Elul, the month before Rosh HaShana, arrives and everyone talks of Tshuva, the concept of being able to fix things, to hit the “reset” button, to make a clean start on the upcoming New Year. But when we get down to tachlis, we generally hear yet another year’s repetition of the “same old same old”. At the very best, we might be able to get ourselves back to where we were a year ago, but the opportunity to build momentum for more than a “new start”, for a major breakthrough, will likely elude us one more year.
Unless we take matters into our own hands and demand more of our rabbis, more of our teachers, more of our loved ones and, most of all, more of ourselves!
It’s not enough to trot out the old workhorse אלול = אני לדודי ודודי לי, Elul=Ani L’Dodi V’Dodi Li, showing that the spelling (in Hebrew) of the month, Elul, in an acronym for “I am for my beloved and my beloved is mine” (Shir HaShirim, Song of Songs, 6:3). Rather, we need to discuss and contemplate the experience of passionate love and how to apply that experience to The Creator and, through Him, to the entirety of Creation. Merely saying that I love God and God loves me, even repeating it endlessly, at best gets us up on the porch but leaves the front door still closed to us.
All the discussion about how the tshuva process is limited to our relationship with God, but that we must personally make amends for our sins against other people is merely a platitude unless we include serious discussion of how to mend the damage we’ve caused in our relations with them. Just making a list of those we want to approach is a beginning. How do we make an opening with someone who is still so angry, still in such acute pain from our previous actions, that they’re not even willing to hear “I’m sorry” from our mouths. Likewise, we need to be reminded that not only must we honestly apologize, we also need to honestly accept apologies and learn to let go. Doing so is much more than saying it and vastly more than merely thinking or wishing it.
We need to force ourselves to lay aside all of our wonderful insights gathered over the past year and to look far beyond them. It’s not enough to merely be open to new insights as they might arise, but we need to actively pursue them. We need to build on yesterday’s wisdom without being limited by it. We need to play with our egos in such a way that we do acknowledge our achievements so far but realize that we’re still beginners with a vast distance to cover.
The prayers and meditations in the Machzor, the High Holiday prayer book, are subtle, finely crafted and, at times, seemingly endless. It does us very little good to open our machzorim for the first time on the evening of Rosh HaShana. Much more than the usual, tired, refresher course on the various restrictions and obligations of the holidays, perhaps we need to decide exactly which prayers, out of the multitude, we’ll focus on this year. Even the simple exercise of marking every other, or every third or fourth paragraph with the intention to concentrate on the when we actually enter the holiday, gives us a manageable assignment–I surely lack the strength and ability to give each prayer its just kavvana (intention). It’s even better if we can really look over some of the prayers, and even better than that if we can do it with a group of people all attempting to enliven this year’s upcoming opportunities. If we have a rabbi or teacher who can add to our repertoire of associations and insights and ask us relevant and searching questions all that much the better, but the last thing we want is a rabbi or a book which tells us what we’re “supposed” to think and feel. We’re about to enter a poem, where everything we say and do represents deeper thoughts and feelings which, themselves, represent even deeper thoughts and feeling, and these are necessarily unique for each of us. We need the courage to discover our own truth and not to mimic another’s–if two people pray and perform mitzvot in exactly the same way as each other, at least one of them is doing something wrong!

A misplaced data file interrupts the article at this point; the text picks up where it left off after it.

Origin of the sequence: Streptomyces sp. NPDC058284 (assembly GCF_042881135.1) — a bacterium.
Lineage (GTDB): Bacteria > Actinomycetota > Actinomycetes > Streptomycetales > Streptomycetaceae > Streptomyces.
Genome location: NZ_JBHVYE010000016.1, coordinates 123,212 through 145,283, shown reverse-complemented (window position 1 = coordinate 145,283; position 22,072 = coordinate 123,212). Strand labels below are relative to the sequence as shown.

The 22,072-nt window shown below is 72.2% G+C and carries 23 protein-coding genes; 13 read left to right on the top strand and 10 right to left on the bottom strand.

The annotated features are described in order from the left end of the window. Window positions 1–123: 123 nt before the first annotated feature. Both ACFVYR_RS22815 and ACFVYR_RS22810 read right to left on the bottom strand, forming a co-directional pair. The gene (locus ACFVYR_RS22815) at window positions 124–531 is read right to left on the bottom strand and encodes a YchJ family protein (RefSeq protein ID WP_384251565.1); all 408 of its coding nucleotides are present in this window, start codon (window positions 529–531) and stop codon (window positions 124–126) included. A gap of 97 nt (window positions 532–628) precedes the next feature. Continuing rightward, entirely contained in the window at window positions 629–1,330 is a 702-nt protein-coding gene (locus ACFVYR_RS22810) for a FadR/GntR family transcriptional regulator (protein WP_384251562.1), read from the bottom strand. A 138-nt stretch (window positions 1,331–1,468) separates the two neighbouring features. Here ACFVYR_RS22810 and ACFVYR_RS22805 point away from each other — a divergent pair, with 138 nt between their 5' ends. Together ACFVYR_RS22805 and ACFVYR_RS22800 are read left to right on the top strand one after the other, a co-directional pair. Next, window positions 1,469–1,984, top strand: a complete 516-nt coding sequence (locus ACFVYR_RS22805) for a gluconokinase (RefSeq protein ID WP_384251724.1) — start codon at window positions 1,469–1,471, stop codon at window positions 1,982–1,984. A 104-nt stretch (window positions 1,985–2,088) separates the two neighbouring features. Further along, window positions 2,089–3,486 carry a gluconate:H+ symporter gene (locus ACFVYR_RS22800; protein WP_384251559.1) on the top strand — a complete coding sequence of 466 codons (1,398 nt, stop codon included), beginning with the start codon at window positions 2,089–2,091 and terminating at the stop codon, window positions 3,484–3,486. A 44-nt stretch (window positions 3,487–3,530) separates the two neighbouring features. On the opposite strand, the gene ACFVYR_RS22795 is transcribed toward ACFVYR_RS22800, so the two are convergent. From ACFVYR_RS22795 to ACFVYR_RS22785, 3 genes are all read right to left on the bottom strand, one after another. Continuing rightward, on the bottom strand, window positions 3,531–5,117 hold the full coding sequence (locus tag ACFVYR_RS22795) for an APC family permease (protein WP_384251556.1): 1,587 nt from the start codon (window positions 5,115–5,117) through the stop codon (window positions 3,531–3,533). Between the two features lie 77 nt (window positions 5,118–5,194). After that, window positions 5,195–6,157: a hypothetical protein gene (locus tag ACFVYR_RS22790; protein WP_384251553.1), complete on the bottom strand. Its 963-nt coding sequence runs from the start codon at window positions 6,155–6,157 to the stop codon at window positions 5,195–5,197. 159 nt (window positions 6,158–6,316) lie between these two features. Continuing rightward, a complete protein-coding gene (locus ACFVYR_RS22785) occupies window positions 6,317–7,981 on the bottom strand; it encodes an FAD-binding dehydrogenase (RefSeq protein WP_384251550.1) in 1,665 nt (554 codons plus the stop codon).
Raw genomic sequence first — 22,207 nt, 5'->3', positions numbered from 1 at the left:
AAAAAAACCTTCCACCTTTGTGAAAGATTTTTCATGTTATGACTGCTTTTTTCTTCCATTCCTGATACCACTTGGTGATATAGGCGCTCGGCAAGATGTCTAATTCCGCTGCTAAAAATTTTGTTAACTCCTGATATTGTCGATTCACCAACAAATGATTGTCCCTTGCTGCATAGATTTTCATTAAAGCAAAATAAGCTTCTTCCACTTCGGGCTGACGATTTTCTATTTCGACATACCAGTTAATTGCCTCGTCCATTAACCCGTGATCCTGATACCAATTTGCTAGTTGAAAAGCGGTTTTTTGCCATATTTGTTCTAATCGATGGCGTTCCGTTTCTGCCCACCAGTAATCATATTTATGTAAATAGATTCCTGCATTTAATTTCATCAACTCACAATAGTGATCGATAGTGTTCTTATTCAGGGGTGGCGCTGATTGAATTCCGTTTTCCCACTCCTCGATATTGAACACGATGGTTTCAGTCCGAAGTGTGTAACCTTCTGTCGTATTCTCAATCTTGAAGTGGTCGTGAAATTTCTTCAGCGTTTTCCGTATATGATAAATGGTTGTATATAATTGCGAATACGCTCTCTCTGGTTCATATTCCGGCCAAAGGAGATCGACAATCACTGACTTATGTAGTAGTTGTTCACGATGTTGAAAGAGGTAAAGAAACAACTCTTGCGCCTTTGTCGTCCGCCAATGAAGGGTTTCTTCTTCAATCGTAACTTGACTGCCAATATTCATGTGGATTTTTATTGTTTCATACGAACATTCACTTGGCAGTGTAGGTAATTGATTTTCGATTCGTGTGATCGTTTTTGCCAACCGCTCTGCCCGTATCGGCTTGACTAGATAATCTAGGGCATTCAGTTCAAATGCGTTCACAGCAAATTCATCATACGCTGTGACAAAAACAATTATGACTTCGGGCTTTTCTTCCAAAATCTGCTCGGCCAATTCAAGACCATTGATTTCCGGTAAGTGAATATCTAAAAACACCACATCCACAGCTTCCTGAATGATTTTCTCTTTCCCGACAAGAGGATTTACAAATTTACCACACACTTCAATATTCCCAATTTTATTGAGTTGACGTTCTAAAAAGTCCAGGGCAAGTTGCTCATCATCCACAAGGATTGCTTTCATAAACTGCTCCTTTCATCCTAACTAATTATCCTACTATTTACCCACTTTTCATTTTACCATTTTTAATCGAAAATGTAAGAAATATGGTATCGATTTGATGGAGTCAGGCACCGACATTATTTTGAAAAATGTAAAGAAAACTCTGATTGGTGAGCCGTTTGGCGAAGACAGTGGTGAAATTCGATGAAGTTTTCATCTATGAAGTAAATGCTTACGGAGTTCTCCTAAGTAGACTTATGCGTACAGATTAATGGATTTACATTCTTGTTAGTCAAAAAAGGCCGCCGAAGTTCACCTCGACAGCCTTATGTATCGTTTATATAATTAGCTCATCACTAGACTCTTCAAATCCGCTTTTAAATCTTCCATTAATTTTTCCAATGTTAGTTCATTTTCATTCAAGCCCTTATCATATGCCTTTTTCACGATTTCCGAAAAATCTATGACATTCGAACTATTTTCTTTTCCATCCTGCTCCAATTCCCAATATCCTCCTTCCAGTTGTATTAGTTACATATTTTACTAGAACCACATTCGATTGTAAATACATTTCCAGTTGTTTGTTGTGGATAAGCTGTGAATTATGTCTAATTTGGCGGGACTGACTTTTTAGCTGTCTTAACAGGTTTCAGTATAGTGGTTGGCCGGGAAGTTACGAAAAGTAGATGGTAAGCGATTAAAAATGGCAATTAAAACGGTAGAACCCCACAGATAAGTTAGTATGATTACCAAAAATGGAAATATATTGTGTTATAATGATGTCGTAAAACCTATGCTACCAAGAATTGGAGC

Like most things in life, you get out what you put in. Soullessly “going through the motions” will gain us very little (although, of course, it might be better than nothing at all). Just verbalizing our hopes and expectations is a good first step:
“I don’t want to be the same person coming out of Yom Kippur as I was coming into Rosh HaShana!”